Silver kettles first appeared at the end of the 17th century and served to replenish empty teapots, which were small at this time. To keep the water hot, they were supplied with stands fitted with a spirit burner that warmed the underside of the kettle, allowing the silver to act as a heat conductor. The handles were usually made of wicker or wood, or with ivory disk inserts that provided insulation from the boiling water. Due to the weight of a full kettle, they were positioned next to the tea table on a stand and used with the assistance of a servant. As such a large and impressive silver item, kettles became a focal point of the tea ceremony and an obvious expression of wealth.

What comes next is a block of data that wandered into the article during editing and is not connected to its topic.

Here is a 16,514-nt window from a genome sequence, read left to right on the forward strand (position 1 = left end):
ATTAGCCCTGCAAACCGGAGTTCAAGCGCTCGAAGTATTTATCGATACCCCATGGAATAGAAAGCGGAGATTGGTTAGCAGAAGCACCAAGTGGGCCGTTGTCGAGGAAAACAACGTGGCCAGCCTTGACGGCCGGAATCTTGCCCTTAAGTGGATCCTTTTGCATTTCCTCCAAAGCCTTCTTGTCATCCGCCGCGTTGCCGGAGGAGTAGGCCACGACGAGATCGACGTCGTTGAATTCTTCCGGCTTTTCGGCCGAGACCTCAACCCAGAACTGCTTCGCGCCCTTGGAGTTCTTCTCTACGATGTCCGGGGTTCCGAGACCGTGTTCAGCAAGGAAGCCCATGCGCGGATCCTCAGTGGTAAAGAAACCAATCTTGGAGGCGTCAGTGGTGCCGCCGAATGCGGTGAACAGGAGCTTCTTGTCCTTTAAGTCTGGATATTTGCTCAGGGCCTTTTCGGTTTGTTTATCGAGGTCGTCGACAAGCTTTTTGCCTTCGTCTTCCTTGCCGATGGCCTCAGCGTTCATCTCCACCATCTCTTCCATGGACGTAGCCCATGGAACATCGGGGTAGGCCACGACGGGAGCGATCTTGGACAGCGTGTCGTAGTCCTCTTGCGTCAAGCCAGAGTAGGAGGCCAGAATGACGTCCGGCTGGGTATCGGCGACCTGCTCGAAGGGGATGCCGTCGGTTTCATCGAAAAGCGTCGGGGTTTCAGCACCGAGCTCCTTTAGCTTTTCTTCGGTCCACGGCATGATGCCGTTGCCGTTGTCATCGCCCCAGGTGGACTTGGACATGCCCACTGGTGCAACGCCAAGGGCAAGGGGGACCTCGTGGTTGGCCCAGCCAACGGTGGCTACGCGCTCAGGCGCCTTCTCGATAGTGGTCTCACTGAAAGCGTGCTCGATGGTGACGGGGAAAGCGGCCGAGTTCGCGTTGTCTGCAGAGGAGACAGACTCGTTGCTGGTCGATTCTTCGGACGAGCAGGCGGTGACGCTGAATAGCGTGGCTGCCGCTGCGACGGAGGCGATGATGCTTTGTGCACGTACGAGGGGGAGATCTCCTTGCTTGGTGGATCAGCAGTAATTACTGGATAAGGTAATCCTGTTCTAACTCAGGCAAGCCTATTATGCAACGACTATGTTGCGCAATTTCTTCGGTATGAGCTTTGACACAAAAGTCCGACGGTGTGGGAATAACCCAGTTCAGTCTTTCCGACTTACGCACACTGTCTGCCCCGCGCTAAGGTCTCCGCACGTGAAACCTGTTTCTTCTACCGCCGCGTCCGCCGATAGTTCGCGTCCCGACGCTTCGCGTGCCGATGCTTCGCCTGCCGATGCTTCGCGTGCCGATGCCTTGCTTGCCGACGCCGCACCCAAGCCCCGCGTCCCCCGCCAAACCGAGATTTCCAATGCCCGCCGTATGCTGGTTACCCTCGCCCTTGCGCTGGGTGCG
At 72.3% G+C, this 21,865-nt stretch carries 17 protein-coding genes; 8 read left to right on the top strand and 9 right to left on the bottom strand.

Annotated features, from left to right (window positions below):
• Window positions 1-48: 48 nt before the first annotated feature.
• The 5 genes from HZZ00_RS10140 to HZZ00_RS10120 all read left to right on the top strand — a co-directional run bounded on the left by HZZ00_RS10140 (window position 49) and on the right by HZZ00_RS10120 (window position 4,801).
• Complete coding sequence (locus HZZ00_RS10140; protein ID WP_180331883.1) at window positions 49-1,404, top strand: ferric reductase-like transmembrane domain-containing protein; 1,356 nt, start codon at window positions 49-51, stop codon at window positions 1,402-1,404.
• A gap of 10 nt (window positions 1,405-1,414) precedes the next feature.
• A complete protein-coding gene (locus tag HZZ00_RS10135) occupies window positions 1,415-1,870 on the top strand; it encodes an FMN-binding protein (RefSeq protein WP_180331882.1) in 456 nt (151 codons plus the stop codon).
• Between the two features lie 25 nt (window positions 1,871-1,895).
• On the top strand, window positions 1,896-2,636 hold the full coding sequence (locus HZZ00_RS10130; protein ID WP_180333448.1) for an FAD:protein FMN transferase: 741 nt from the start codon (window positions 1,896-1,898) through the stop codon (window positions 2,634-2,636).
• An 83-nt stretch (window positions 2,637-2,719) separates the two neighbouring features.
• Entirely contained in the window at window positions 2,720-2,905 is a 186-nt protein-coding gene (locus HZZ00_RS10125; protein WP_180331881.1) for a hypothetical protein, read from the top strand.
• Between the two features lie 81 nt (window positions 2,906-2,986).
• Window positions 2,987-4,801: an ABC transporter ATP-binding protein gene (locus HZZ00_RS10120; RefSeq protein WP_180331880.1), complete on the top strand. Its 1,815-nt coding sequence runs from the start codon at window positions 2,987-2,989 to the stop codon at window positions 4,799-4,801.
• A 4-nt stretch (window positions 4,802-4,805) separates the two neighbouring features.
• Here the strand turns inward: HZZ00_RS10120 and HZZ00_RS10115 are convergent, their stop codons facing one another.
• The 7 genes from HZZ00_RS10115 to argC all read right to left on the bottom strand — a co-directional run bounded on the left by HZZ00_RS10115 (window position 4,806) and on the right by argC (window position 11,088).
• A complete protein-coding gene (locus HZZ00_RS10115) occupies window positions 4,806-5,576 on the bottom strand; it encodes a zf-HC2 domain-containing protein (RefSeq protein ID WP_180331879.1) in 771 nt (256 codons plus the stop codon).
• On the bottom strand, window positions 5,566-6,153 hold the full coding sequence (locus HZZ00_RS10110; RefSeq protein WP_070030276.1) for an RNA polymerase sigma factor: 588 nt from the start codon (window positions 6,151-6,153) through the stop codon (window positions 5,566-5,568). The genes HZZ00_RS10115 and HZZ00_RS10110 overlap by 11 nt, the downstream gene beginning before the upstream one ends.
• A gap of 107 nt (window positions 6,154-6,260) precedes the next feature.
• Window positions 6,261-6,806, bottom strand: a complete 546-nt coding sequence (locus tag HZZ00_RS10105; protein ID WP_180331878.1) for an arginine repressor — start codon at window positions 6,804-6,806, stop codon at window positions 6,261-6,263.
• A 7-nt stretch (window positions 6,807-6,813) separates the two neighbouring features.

This kettle bears the mark of Charles Kandler, a leading London gold and silversmith originally from Dresden. His work is characterised by the use of French rococo decoration in high relief and three-dimensional forms, leading to some speculation that he was connected to the Meissen porcelain modeller with the same name. Although early silver kettles were plain in form and decoration, this kettle demonstrates that Kandler followed the latest fashions for ornate shapes and styles. Modelled in the shape of a melon, this kettle would have conformed to the contemporary taste for naturalistic forms.
The engraved arms on this kettle are for Sir Charles Abott, 1st Baron Tenterden (1762-1832) and his wife Mary, daughter of John Lagier Lamotte of Grotto House, Basildon, whom he married in 1795. Lord Tenterden was the son of a Canterbury hairdresser who was educated at Kings School Canterbury, and whose trustees paid for his Oxford University education. He became a respected barrister and judge and was created a peer in 1827.